Mississippi still waiting on Federal Disaster Declaration

This is an archived article and the information in the article may be outdated. Please look at the time stamp on the story to see when it was last updated.

Mississippi storm damage. Photo courtesy of MEMA.

PEARL, Mississippi (WGNO) – President Donald Trump has yet to respond to an official request for a Federal Disaster Declaration sent by Mississippi Governor Phil Bryant on January 23.

Bryant sent the request in the wake of severe storms and tornadoes that ripped across eight Mississippi counties between January 21 and January 22, according to a press release by the Mississippi Emergency Management Agency.

“The request is for Individual Assistance to help affected residents in Forrest, Lamar, Lauderdale and Perry counties,” according to the release. “The request is still pending approval.”

On January 21, Bryant declared a State of Emergency and signed an executive order to authorize use of the National Guard.

More than 1,200 homes were damaged as a result of the severe weather, with 549 homes destroyed or rendered uninhabitable, according to MEMA.

Four people were killed and 56 were injured in Forrest County during the storms, with almost 500 homes destroyed and more than 600 homes sustaining some damage.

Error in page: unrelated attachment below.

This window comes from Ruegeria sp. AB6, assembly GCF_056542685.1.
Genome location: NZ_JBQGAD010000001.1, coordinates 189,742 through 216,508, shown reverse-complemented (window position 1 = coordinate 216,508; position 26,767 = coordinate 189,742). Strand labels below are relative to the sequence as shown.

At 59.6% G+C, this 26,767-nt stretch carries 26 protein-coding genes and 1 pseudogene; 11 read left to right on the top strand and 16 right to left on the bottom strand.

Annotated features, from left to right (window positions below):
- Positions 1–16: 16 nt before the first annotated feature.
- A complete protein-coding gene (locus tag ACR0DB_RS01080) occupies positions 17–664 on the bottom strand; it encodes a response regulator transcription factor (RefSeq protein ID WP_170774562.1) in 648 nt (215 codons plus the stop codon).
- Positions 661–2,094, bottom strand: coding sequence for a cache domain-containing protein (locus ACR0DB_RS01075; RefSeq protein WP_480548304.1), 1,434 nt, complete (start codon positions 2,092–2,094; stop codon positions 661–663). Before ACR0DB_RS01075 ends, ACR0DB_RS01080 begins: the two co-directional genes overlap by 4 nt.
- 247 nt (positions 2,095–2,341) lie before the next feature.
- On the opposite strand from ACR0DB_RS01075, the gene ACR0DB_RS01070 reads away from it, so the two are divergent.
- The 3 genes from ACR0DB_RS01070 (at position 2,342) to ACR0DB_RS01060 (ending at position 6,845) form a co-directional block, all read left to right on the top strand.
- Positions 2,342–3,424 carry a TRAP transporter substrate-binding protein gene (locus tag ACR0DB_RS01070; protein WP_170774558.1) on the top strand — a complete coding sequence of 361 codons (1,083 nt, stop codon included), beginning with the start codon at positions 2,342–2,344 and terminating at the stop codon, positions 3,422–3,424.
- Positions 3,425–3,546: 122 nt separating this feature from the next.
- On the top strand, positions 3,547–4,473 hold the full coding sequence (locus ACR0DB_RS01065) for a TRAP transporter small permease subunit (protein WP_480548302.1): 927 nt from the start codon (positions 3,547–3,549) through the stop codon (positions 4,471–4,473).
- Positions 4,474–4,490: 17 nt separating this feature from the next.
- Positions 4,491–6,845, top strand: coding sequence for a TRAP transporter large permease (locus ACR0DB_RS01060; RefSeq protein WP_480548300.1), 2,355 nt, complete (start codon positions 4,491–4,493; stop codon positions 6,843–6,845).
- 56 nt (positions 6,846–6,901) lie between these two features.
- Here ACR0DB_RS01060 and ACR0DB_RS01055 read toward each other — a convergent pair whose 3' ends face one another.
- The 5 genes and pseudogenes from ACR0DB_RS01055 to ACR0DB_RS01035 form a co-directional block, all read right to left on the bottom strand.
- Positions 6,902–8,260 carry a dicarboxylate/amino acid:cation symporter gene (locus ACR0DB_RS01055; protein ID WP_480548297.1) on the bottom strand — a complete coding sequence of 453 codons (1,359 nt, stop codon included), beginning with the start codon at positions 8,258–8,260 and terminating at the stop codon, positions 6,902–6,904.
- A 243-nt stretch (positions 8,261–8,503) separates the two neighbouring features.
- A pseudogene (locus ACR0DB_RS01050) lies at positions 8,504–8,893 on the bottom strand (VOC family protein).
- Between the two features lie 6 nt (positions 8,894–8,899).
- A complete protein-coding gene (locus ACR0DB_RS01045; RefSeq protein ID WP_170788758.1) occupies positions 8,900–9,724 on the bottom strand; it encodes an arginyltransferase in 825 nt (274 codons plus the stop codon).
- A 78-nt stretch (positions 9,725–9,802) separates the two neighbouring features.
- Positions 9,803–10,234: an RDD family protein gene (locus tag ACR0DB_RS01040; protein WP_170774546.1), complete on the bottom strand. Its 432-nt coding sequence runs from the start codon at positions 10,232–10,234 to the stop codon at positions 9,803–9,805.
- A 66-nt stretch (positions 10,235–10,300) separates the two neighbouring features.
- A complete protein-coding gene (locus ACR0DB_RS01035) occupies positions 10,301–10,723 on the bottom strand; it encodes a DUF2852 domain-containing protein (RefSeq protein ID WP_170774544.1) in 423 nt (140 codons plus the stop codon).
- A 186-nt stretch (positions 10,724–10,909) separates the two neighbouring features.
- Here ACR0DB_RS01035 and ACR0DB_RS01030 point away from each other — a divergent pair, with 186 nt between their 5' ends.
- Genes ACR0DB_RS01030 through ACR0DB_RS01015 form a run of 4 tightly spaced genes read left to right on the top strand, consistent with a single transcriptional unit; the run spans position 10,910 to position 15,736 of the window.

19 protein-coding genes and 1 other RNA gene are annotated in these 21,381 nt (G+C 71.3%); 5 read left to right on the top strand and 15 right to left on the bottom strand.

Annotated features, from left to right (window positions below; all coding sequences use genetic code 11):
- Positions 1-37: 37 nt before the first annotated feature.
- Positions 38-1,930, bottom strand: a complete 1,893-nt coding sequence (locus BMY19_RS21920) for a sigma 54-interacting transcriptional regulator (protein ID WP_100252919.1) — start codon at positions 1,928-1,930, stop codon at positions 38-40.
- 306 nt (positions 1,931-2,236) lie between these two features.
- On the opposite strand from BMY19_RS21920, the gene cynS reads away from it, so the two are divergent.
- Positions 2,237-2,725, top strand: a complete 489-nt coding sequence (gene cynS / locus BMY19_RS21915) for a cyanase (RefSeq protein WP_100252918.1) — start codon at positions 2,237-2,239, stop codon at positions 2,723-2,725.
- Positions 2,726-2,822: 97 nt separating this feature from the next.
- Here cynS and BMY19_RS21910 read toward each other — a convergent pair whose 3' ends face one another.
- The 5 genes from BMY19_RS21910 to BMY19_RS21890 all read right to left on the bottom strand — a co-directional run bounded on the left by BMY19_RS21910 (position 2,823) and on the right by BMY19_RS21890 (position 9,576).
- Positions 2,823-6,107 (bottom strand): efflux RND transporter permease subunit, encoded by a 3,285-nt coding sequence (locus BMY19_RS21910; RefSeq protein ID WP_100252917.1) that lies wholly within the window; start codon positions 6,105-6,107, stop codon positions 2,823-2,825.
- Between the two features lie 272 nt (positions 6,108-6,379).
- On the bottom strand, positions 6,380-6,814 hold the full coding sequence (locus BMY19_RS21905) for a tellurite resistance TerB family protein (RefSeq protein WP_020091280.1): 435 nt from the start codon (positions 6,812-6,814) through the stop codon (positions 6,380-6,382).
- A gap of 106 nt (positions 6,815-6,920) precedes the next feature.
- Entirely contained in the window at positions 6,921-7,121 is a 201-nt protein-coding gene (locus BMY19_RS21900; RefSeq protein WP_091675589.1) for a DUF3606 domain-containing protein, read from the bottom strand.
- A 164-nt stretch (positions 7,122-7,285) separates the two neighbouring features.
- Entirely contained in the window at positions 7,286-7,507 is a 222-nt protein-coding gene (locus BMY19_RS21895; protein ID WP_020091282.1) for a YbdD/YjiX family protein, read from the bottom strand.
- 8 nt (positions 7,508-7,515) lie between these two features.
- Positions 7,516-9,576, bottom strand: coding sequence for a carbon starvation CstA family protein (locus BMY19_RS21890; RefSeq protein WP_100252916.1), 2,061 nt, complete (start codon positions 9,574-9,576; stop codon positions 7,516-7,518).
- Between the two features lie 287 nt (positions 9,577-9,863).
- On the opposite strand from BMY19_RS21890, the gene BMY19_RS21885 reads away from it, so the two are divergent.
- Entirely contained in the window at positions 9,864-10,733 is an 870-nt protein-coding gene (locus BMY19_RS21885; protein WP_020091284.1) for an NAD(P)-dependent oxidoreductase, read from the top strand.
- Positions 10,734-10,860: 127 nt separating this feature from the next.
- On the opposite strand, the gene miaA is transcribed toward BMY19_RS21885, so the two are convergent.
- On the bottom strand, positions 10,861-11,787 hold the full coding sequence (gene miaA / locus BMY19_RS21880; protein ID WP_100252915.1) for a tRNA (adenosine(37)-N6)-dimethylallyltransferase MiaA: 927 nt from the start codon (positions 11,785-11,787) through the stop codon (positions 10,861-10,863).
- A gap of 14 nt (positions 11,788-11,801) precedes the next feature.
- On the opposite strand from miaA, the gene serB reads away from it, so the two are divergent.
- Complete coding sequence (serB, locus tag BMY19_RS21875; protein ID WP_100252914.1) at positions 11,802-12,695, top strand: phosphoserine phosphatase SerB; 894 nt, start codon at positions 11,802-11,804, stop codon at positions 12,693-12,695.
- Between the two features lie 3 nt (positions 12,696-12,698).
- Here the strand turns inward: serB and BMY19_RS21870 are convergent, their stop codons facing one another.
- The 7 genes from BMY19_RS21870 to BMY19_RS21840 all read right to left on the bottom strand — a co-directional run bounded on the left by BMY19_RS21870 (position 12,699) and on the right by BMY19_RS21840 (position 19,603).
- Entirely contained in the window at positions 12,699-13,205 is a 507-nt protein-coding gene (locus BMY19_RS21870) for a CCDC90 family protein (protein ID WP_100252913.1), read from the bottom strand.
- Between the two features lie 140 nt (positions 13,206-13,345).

Roads were damaged in Franklin, Lamar, and Wilkinson Counties, while more injuries were reported in Lauderdale and Perry Counties.

The National Weather Service in Jackson confirmed an EF-3 tornado struck portions of Lamar and Forrest Counties, and an EF-2 touched town in Lauderdale County, according to MEMA.

The Mississippi Department of Human Services and the American Red Cross teamed up in the wake of the severe weather to shelter 361 people, while other groups from the Salvation Army to the Mississippi National Guard have all been helping in recovery work.

Follow the link below in the MEMA Facebook post to find out how you can volunteer and donate to storm victims.

Notice: you are using an outdated browser. Microsoft does not recommend using IE as your default browser. Some features on this website, like video and images, might not work properly. For the best experience, please upgrade your browser.